"infinite T" ~ hc/kLp

T is Kelvin temperature of the cosmic blackbody radiation that is maximally isotropic ~ 10^-5 or so from WMAP in the global Hubble flow of the physical vacuum, exotic or ordinary. The FRW cosmology metric breaks GCT symmetry of the Einstein field equations giving a global cosmic time with a preferred "rest" called the Hubble flow. This is like the ferromagnet whose spontaneous magnetization violates the rotational symmetry of its field equations - more precisely of the action out of which the field equations come as Lagrange equations from the extremal critical points of the action functional over Feynman histories.

On Oct 21, 2004, at 1:43 PM, Tony Smith wrote:

Bob, your idea "... Why could this slight perturbation not be explained
by some extra matter out there in the Kuiper belt
which the JPL navigators neglected to take into account? ..."
somewhat similar to the following suggestion that I made
to Jack Sarfatti in the context of his dark energy/dark matter model:

Consider a Feynman Lecture picture of a uniform mass distribution in
a spherical shell centered on the sun whose radius is at least
the 20 AU distance of Uranus.
the resulting potential in that part of the solar system
within 20 AU Uranus distance is CONSTANT and
the resulting force (and acceleration) is ZERO.
Therefore, ANY distibution of exotic dark energy/matter that
can be modelled by a set of such shells concentric on the sun
will have NO observable acceleration WITHIN 20 AU Uranus distance.
as Pioneer goes beyond Uranus and begins to enter the
set of concentric spheres,
it will then perceive the dark energy/matter mass that
is in the shells through which it has passed
as a point mass located at the sun (center of the spheres),
if the mass is positive dark matter, Pioneer will then experience
a corresponding acceleration toward the sun.
The next question is what type of distribution of mass shells
will give a constant acceleration as Pioneer progresses
outwardly through the shells.


As you mention, shells of ordinary matter beginning at
the 20 AU radius of the orbit of Uranus would work just as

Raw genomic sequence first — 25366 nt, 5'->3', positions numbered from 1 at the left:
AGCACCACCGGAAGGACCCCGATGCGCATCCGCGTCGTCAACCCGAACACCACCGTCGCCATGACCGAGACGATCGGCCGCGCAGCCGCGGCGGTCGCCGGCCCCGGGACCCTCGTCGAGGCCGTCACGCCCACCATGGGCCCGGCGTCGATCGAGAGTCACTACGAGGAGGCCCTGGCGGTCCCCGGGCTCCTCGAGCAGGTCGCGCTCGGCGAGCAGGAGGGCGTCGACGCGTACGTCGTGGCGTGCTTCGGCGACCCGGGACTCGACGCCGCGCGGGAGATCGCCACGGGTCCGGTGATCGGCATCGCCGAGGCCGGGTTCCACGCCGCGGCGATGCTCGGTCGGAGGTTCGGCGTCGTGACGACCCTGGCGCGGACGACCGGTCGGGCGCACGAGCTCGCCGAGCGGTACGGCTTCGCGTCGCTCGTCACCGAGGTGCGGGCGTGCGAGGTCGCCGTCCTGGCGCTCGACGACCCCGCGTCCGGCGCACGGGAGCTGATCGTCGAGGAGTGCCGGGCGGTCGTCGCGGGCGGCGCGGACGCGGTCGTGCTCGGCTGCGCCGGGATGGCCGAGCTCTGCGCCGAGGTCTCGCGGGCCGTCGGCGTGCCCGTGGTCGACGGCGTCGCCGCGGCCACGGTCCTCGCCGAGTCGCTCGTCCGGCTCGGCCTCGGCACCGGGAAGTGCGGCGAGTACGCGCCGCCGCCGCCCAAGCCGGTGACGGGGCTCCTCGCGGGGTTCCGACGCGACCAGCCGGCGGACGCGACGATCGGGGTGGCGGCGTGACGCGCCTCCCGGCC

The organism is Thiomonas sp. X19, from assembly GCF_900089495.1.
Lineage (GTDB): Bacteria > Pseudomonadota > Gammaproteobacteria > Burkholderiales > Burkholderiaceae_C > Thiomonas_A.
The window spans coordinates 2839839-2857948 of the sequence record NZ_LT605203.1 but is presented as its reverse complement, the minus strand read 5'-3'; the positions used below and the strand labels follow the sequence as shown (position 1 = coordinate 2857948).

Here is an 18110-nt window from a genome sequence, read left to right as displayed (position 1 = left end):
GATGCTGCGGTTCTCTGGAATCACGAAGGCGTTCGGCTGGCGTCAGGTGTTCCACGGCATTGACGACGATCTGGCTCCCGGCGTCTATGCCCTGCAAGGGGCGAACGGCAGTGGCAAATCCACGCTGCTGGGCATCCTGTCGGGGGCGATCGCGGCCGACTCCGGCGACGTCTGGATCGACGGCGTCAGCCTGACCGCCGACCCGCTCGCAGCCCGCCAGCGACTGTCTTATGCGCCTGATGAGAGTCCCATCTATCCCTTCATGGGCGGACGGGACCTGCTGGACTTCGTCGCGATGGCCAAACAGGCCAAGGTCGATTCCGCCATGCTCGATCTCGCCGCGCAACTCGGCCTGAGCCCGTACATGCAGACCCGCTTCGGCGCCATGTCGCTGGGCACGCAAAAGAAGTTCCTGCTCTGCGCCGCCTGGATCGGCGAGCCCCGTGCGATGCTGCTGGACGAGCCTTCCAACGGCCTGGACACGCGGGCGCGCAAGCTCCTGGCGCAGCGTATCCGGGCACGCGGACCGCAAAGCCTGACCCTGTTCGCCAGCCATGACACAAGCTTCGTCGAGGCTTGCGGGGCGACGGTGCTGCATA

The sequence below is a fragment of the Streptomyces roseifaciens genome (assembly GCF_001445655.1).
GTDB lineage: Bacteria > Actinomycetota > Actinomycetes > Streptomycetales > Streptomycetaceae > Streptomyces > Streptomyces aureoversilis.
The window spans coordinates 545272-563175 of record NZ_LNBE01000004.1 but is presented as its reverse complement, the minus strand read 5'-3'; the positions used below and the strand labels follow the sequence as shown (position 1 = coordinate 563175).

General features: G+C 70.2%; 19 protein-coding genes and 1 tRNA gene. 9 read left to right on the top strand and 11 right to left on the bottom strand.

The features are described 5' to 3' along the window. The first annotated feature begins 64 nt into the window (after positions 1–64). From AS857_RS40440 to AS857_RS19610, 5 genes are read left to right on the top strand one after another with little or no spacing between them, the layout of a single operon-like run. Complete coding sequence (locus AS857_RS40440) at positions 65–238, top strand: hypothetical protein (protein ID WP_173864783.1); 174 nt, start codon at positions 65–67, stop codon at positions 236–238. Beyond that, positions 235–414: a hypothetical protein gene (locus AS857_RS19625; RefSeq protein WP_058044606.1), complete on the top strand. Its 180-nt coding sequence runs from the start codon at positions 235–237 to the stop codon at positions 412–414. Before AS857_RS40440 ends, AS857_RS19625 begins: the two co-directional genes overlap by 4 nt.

well if the ordinary matter followed a similar distribution
as mentioned in the suggestion above.

The main problem with using ordinary matter is that the
effect begins to be observed as far in as Uranus,
I don't know of any observed ordinary matter that far
inside the Kuiper belt (which conventionally starts beyond
the orbit of Neptune at about 30 AU)
that could account for the Pioneer anomaly.
In other words,
the search for the "new stuff" has to begin at Uranus
because that is where the acceleration change occurs.

It is also conventional that the Kuiper belt (unlike
the Oort cloud much further out) is in the ecliptic plane
rather than a spherical distribution (that could be
dealt with by using a proper planar mass distribution),
that Neptune and Uranus have swept up most of the Kuiper
material that may have been present in the Uranus-Neptune
region when the solar system formed (if true, that would
rule out a Kuiper belt model).

It is interesting that the important region to explore
to study this is the region around Uranus (20 AU)
rather than Neptune/Kuiper belt beginning (30 AU).

An odd fact is that Uranus (where the acceleration begins)
is the only planet whose spin axis is close to its orbital plane.
Maybe something about the acceleration transition region at Uranus
caused its rotation axis to lie almost in its orbital plane
when Uranus was formed.